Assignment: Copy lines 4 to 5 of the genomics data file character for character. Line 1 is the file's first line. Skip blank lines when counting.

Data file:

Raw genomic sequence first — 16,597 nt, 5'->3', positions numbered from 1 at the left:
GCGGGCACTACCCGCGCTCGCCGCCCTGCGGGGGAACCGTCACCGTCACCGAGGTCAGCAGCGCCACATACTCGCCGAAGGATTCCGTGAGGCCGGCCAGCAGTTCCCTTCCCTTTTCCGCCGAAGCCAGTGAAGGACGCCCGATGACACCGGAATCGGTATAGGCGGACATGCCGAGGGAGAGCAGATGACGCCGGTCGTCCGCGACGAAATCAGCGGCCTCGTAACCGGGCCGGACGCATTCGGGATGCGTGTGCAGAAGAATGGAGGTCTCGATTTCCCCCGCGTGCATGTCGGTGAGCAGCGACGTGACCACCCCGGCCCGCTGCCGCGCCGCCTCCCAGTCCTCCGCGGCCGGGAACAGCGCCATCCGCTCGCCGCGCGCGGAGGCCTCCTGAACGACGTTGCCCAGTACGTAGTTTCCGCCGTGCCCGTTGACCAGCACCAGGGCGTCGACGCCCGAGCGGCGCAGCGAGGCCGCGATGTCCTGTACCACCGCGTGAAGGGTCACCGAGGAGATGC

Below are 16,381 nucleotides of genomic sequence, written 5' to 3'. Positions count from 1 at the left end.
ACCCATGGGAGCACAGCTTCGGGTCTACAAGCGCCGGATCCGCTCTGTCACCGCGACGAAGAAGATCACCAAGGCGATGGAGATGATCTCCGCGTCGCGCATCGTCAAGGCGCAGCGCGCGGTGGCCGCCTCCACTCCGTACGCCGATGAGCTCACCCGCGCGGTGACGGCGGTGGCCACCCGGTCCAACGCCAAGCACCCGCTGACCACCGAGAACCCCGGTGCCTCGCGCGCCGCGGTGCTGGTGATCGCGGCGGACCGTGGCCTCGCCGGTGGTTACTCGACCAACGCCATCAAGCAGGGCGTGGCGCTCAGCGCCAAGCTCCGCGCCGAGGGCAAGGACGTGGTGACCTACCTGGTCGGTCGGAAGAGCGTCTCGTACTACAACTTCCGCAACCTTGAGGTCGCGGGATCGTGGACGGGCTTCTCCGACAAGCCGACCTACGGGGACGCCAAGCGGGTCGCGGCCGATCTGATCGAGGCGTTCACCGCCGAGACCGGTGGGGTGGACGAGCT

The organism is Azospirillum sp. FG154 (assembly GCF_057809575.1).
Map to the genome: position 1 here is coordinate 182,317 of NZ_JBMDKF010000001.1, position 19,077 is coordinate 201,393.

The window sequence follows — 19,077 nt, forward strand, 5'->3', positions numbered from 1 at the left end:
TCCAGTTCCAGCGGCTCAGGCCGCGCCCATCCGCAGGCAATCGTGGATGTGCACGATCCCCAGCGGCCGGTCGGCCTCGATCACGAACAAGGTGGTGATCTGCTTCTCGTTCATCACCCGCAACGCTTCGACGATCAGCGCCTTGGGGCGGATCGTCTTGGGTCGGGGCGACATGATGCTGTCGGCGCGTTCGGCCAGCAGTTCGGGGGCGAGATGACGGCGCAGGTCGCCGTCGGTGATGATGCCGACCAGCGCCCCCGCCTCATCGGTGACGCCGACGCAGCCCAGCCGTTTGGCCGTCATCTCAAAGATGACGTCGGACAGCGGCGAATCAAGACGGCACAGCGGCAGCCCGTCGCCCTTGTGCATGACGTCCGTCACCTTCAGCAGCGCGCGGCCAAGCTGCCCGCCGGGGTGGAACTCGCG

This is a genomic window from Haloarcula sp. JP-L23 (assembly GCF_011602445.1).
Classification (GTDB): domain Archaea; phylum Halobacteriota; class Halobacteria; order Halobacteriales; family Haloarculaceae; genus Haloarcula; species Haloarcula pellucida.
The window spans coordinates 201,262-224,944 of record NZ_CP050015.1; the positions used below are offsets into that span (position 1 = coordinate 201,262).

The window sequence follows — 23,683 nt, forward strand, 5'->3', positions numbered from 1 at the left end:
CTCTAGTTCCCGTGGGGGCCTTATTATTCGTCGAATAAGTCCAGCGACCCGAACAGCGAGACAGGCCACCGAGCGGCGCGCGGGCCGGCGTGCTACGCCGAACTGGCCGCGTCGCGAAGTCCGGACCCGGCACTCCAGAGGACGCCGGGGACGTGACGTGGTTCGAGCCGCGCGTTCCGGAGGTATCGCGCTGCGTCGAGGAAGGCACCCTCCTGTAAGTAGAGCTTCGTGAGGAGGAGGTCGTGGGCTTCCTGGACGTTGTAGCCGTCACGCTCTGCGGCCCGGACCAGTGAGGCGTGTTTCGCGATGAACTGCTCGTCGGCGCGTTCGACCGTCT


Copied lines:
ACCCATGGGAGCACAGCTTCGGGTCTACAAGCGCCGGATCCGCTCTGTCACCGCGACGAAGAAGATCACCAAGGCGATGGAGATGATCTCCGCGTCGCGCATCGTCAAGGCGCAGCGCGCGGTGGCCGCCTCCACTCCGTACGCCGATGAGCTCACCCGCGCGGTGACGGCGGTGGCCACCCGGTCCAACGCCAAGCACCCGCTGACCACCGAGAACCCCGGTGCCTCGCGCGCCGCGGTGCTGGTGATCGCGGCGGACCGTGGCCTCGCCGGTGGTTACTCGACCAACGCCATCAAGCAGGGCGTGGCGCTCAGCGCCAAGCTCCGCGCCGAGGGCAAGGACGTGGTGACCTACCTGGTCGGTCGGAAGAGCGTCTCGTACTACAACTTCCGCAACCTTGAGGTCGCGGGATCGTGGACGGGCTTCTCCGACAAGCCGACCTACGGGGACGCCAAGCGGGTCGCGGCCGATCTGATCGAGGCGTTCACCGCCGAGACCGGTGGGGTGGACGAGCT

The organism is Azospirillum sp. FG154 (assembly GCF_057809575.1).